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It’s not uncommon in settings where you are meeting new people and experiencing new and exciting things to feel depressed. In fact, depression is one of the most common complaints heard from college students. Beck and Young (1978) noted that 78% of college students will show symptoms of depression in a given year and of these 46% will seek professional help.

Beyond simply feeling down temporarily, from either fatigue or feeling isolated from home, some students experience clinical depression or a mood disorder that is not a normal reaction to life’s short-term difficulties.

The following is a checklist of symptoms typically associated with depression.

  1. Depressed mood most of the day nearly every day for at least 2 weeks.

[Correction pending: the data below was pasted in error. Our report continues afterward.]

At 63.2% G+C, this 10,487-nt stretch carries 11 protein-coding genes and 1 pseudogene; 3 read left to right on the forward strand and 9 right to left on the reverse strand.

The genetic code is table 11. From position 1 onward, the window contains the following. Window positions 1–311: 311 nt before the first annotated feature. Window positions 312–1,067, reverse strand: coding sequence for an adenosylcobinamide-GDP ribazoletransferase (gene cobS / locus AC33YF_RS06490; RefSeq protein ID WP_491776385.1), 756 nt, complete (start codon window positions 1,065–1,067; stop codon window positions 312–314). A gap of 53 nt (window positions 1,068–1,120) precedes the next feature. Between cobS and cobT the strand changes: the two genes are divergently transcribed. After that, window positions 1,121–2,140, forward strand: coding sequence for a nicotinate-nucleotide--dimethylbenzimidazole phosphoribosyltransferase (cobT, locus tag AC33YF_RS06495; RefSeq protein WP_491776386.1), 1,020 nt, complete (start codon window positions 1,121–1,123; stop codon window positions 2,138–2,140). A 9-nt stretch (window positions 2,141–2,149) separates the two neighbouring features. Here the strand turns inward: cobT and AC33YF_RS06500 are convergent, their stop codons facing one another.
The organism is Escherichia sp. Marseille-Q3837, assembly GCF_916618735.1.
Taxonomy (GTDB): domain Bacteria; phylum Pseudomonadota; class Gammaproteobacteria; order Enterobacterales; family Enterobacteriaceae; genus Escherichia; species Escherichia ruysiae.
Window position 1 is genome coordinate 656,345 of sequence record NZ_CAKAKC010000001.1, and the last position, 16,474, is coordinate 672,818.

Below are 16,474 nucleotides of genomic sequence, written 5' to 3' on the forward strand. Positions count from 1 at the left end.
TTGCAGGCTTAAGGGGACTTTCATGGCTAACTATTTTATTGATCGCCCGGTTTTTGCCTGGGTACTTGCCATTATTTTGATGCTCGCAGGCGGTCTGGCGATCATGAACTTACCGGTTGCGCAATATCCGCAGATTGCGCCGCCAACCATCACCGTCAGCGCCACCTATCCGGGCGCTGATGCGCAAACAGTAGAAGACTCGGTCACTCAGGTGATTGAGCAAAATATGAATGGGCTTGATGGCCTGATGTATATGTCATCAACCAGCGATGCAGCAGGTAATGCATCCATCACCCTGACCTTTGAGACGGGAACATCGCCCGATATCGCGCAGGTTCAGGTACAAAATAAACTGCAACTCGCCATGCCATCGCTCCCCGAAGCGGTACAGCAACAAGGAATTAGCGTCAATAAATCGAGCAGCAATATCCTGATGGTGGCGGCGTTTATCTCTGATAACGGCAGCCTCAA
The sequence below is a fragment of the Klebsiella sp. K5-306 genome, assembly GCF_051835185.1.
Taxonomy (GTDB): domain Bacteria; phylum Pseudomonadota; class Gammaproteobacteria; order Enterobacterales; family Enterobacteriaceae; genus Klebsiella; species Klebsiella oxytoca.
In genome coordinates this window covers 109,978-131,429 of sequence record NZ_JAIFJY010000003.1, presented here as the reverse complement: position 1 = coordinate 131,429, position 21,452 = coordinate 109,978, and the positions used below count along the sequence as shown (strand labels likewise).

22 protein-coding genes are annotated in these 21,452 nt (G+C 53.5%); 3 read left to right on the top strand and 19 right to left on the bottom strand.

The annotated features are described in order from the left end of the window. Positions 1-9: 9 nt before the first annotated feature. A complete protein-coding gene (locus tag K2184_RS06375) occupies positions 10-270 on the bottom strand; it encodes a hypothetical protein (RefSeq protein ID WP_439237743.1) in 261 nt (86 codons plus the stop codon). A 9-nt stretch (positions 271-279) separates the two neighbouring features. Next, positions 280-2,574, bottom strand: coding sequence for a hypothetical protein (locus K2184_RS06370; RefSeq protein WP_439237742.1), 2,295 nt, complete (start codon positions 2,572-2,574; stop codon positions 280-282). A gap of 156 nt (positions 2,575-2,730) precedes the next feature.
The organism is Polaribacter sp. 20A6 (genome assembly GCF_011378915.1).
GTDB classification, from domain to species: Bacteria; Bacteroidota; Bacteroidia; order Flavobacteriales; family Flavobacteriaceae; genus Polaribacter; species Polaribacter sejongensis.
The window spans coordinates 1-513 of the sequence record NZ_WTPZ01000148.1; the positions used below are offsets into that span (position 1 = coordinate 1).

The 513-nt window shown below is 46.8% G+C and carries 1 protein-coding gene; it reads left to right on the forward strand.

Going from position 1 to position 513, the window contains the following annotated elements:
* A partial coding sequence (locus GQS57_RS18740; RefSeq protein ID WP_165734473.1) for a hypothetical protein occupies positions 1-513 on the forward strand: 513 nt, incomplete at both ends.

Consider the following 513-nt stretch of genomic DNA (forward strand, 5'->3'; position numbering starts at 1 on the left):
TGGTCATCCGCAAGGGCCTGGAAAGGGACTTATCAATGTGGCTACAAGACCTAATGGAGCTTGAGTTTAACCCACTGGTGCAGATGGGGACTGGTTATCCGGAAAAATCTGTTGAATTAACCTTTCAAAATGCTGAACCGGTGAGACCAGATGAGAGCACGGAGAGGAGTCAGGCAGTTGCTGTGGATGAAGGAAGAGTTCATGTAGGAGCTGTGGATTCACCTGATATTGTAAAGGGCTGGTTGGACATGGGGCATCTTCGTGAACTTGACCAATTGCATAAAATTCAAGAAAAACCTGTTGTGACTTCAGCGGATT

2. Loss of interest or pleasure in most daily activities, nearly every day for at least 2 weeks.

  3. Significant weight change (at least 5 pounds) recently.

  4. Appetite change for extended period.

  5. Sleep problems nearly every day for at least 2 weeks.

  6. Feeling tired or loss of energy nearly every day for at least 2 weeks.

  7. Guilty feelings or feelings of worthlessness nearly every day for at least 2 weeks.

  8. Difficulty with thinking, concentration, or decision making almost daily.

  9. Thoughts of death or suicide without specific plan.

  10. A depressed mood that began after someone close to you died or within 4 weeks of giving birth.

Depression might be present if you can say yes to number 1 or 2; yes 4 or more times in numbers 3 through 9, or yes to number 10 with this mood lasting for more than 2 months. If this fits you, help is available through Counseling Services.